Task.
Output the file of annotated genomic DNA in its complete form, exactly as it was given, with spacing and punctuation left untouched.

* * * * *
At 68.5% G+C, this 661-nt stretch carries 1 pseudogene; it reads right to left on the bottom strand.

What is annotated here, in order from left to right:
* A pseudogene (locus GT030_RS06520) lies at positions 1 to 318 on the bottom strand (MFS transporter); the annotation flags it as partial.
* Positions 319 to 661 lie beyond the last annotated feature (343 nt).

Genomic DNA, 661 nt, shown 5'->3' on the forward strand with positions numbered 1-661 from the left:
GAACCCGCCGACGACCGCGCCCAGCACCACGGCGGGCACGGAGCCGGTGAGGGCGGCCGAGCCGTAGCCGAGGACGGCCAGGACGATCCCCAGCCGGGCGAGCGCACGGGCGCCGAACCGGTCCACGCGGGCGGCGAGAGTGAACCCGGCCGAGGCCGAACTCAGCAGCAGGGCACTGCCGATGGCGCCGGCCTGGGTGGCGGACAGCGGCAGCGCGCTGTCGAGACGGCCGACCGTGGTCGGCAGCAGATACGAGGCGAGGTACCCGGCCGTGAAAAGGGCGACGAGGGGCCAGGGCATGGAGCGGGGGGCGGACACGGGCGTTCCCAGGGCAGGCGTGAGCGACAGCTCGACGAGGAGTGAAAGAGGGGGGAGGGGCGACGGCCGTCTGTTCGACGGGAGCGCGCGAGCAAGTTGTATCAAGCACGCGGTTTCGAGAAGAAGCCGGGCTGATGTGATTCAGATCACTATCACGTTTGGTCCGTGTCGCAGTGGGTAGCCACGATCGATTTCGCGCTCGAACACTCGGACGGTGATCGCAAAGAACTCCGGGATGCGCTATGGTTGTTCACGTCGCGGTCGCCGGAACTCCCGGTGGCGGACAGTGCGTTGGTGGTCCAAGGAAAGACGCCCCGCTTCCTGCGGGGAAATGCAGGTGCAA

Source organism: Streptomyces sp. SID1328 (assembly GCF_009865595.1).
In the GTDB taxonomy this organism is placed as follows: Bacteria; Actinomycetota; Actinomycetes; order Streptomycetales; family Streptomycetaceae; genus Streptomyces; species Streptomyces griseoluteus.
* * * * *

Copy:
At 68.5% G+C, this 661-nt stretch carries 1 pseudogene; it reads right to left on the bottom strand.

What is annotated here, in order from left to right:
* A pseudogene (locus GT030_RS06520) lies at positions 1 to 318 on the bottom strand (MFS transporter); the annotation flags it as partial.
* Positions 319 to 661 lie beyond the last annotated feature (343 nt).

Genomic DNA, 661 nt, shown 5'->3' on the forward strand with positions numbered 1-661 from the left:
GAACCCGCCGACGACCGCGCCCAGCACCACGGCGGGCACGGAGCCGGTGAGGGCGGCCGAGCCGTAGCCGAGGACGGCCAGGACGATCCCCAGCCGGGCGAGCGCACGGGCGCCGAACCGGTCCACGCGGGCGGCGAGAGTGAACCCGGCCGAGGCCGAACTCAGCAGCAGGGCACTGCCGATGGCGCCGGCCTGGGTGGCGGACAGCGGCAGCGCGCTGTCGAGACGGCCGACCGTGGTCGGCAGCAGATACGAGGCGAGGTACCCGGCCGTGAAAAGGGCGACGAGGGGCCAGGGCATGGAGCGGGGGGCGGACACGGGCGTTCCCAGGGCAGGCGTGAGCGACAGCTCGACGAGGAGTGAAAGAGGGGGGAGGGGCGACGGCCGTCTGTTCGACGGGAGCGCGCGAGCAAGTTGTATCAAGCACGCGGTTTCGAGAAGAAGCCGGGCTGATGTGATTCAGATCACTATCACGTTTGGTCCGTGTCGCAGTGGGTAGCCACGATCGATTTCGCGCTCGAACACTCGGACGGTGATCGCAAAGAACTCCGGGATGCGCTATGGTTGTTCACGTCGCGGTCGCCGGAACTCCCGGTGGCGGACAGTGCGTTGGTGGTCCAAGGAAAGACGCCCCGCTTCCTGCGGGGAAATGCAGGTGCAA

Source organism: Streptomyces sp. SID1328 (assembly GCF_009865595.1).
In the GTDB taxonomy this organism is placed as follows: Bacteria; Actinomycetota; Actinomycetes; order Streptomycetales; family Streptomycetaceae; genus Streptomyces; species Streptomyces griseoluteus.